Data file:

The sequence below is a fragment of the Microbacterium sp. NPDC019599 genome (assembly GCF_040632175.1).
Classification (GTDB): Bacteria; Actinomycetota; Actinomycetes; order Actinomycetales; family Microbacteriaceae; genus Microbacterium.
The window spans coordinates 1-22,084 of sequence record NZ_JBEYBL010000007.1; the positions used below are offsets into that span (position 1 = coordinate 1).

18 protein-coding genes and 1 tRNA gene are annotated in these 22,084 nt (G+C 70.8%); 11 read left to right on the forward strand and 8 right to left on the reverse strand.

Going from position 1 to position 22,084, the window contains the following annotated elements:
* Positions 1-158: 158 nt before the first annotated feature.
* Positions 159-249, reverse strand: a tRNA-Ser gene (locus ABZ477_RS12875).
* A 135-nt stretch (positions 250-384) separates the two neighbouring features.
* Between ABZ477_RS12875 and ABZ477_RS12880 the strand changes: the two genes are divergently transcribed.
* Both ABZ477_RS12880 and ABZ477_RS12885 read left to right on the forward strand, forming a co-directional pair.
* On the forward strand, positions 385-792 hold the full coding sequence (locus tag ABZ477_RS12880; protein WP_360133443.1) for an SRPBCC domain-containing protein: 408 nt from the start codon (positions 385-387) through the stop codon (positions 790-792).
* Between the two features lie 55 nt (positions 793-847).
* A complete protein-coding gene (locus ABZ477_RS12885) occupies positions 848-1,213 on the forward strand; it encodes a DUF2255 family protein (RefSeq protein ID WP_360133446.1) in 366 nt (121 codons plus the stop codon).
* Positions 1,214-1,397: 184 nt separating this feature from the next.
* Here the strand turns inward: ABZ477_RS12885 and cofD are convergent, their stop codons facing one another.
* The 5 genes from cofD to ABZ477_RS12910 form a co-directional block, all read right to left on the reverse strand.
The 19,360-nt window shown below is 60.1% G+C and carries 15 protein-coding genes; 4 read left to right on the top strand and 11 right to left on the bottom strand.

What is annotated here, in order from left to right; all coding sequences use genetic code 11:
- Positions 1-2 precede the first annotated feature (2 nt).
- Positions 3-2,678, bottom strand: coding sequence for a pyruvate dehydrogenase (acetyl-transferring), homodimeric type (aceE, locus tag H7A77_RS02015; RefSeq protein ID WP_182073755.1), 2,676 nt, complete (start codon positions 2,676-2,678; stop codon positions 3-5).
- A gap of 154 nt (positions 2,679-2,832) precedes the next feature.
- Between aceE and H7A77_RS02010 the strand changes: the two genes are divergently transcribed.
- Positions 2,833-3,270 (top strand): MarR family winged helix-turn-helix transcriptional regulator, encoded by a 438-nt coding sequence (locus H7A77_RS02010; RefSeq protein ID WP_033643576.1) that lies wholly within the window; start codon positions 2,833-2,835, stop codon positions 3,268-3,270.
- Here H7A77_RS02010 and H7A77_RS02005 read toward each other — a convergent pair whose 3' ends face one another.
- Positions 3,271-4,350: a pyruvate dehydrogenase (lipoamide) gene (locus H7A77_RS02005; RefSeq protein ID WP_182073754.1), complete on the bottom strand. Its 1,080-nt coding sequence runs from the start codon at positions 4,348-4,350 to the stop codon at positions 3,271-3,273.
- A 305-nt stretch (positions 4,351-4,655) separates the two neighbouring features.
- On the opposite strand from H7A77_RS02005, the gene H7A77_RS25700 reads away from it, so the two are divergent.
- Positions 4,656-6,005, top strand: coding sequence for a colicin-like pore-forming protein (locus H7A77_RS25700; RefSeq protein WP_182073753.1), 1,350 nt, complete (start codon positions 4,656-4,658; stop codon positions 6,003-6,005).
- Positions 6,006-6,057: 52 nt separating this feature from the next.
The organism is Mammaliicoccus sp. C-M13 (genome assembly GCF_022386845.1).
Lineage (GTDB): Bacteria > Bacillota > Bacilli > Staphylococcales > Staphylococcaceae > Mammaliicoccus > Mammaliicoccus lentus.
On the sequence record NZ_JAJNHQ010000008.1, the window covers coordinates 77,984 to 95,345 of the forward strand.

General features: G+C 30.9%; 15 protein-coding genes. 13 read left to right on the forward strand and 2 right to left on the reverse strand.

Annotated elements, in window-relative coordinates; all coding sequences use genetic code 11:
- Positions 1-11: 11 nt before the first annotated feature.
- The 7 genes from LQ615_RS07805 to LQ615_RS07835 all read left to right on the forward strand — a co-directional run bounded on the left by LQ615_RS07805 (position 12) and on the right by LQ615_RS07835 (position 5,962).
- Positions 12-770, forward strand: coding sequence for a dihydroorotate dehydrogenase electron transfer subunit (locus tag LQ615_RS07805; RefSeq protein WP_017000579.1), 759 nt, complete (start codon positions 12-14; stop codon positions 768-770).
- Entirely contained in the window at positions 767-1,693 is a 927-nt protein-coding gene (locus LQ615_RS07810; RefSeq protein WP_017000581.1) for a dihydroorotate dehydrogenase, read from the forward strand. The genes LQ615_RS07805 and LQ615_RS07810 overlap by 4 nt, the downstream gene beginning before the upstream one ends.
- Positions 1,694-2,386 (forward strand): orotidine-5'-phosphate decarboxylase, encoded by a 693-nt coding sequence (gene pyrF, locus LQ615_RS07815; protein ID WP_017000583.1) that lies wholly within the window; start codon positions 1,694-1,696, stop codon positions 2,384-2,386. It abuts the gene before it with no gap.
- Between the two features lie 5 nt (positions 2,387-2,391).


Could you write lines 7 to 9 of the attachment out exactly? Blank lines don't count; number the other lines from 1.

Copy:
* Positions 159-249, reverse strand: a tRNA-Ser gene (locus ABZ477_RS12875).
* A 135-nt stretch (positions 250-384) separates the two neighbouring features.
* Between ABZ477_RS12875 and ABZ477_RS12880 the strand changes: the two genes are divergently transcribed.